Trust Bloomberg Tax for the international news and analysis to navigate the complex tax treaty networks and global business regulations.
By Ben Stupples
The OECD’s tax policy reforms for multinational companies will lead to them facing more disputes with governments, according to the head of tax at Swedish clothing retailer Hennes & Mauritz AB.
Does the reform for large businesses “help to prohibit, avoid, or motivate and increase the number of disputes? I would say the latter,” Erik Knijnenburg said Oct. 12 at an international tax conference in London hosted by accounting firm Mazars. “Disputes are going to rise.”
The comments come amid the Organization for Economic Cooperation and Development’s efforts on the taxation of the digital economy, a challenging and unfinished part of its project to prevent multinational companies from avoiding tax by shifting their profits to low-tax or no-tax jurisdictions.
In the absence of a solution on the digital economy from the OECD, countries have introduced their own targeted measures, leading to an uptick in disputes in some jurisdictions.
Two years ago, the U.K. introduced its diverted profits tax amid growing concern that Google parent Alphabet Inc. and other global tech companies were engaging in tax planning to shift their profits to offshore havens. Since then, Australia and India have introduced similar measures.
The process behind the OECD’s reform started with “the naming and shaming of big companies,” Knijnenburg added in his conference talk, which focused on the purpose of the BEPS project. “But, since then, it’s one big circus of statements made by officials and official institutions.”
The OECD began its project against base erosion and profit shifting in 2013 with subsequent compulsory measures including global tax reports for large companies.
At the conference, head of finance at London-based clothing retailer Burberry Group Plc, Ian Brimicombe, said it was time for businesses to “suck it up” as they implement laws derived from the BEPS project.
The OECD has dealt via the 15-point project “with some of the landscape they wanted to attack: the offshoring of IP, offshoring of cashboxes—the worst excesses, as we called them,” Brimicombe said in a panel discussion at the conference.
“The OECD has brought a measure of certainty in the application of rules that deal with those excesses,” he added. “However, we do have an uncertain environment now” due to BEPS.
Indicating how large companies are facing more disputes since the BEPS project, U.K.-based drinks company Diageo Plc, U.S. WiFi product-maker Netgear Inc., and Switzerland-based conglomerate Glencore Plc have all faced the U.K.’s diverted profits tax in the past two years.
After increasing its efforts earlier this year to develop a consensus among countries, the OECD will deliver a report to Group of 20 on the taxation of the digital economy in April 2018.
Speaking on the conference’s panel, OECD senior transfer pricing adviser Melinda Brown said the digital economy is “very much” an area of focus for the organization at the moment.
In a subsequent interview with Bloomberg BNA, she also rebutted Knijnenburg’s comments.
Putting aside the BEPS project, “there’s been more of a focus across countries on tax in audits, so an increase in disputes could have happened anyway,” she said at the sidelines of the conference. “If we think about that, it’s hard to put any rise at just the foot of the BEPS project.”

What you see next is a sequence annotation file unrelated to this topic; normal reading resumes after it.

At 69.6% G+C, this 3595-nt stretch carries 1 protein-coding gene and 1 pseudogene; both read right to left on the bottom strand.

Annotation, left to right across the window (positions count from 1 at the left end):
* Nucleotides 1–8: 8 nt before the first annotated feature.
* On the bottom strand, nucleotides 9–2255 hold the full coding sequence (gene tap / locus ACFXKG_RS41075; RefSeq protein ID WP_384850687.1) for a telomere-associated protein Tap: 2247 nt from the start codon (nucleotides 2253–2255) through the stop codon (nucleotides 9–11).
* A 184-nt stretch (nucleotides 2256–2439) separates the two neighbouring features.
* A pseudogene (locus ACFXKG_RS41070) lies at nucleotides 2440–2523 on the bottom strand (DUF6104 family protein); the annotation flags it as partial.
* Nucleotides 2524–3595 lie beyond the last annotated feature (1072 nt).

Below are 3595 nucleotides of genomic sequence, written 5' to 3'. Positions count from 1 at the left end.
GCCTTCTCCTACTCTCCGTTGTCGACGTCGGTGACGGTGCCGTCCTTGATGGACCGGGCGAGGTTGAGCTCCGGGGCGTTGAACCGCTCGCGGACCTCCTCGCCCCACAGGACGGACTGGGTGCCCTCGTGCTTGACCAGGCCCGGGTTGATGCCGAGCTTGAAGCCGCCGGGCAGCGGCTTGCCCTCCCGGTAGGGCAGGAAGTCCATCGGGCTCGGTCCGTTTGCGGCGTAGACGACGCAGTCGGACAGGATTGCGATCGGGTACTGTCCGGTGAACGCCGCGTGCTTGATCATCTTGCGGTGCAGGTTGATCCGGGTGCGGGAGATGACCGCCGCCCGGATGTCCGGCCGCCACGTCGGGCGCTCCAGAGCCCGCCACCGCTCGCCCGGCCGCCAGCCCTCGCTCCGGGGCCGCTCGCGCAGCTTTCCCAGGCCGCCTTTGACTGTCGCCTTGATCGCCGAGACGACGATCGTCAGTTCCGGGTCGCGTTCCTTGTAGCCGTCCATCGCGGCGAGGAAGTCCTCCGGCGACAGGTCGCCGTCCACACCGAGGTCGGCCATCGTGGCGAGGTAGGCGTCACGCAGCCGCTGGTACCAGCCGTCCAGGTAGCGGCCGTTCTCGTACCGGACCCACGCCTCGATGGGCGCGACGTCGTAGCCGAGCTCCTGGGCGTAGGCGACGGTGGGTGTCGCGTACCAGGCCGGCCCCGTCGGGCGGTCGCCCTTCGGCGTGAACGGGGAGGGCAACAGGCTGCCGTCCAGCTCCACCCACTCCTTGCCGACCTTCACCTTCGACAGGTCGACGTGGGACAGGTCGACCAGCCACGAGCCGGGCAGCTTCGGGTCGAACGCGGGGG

To contact the reporter on this story: Ben Stupples in London at firstname.lastname@example.org
To contact the editor responsible for this story: Penny Sukhraj at email@example.com
Copyright © 2018 The Bureau of National Affairs, Inc. All Rights Reserved.
All Bloomberg BNA treatises are available on standing order, which ensures you will always receive the most current edition of the book or supplement of the title you have ordered from Bloomberg BNA’s book division. As soon as a new supplement or edition is published (usually annually) for a title you’ve previously purchased and requested to be placed on standing order, we’ll ship it to you to review for 30 days without any obligation. During this period, you can either (a) honor the invoice and receive a 5% discount (in addition to any other discounts you may qualify for) off the then-current price of the update, plus shipping and handling or (b) return the book(s), in which case, your invoice will be cancelled upon receipt of the book(s). Call us for a prepaid UPS label for your return. It’s as simple and easy as that. Most importantly, standing orders mean you will never have to worry about the timeliness of the information you’re relying on. And, you may discontinue standing orders at any time by contacting us at 1.800.960.1220 or by sending an email to firstname.lastname@example.org.
Put me on standing order at a 5% discount off list price of all future updates, in addition to any other discounts I may quality for. (Returnable within 30 days.)
Notify me when updates are available (No standing order will be created).
This Bloomberg BNA report is available on standing order, which ensures you will all receive the latest edition. This report is updated annually and we will send you the latest edition once it has been published. By signing up for standing order you will never have to worry about the timeliness of the information you need. And, you may discontinue standing orders at any time by contacting us at 1.800.372.1033, option 5, or by sending us an email to email@example.com.
Put me on standing order
Notify me when new releases are available (no standing order will be created)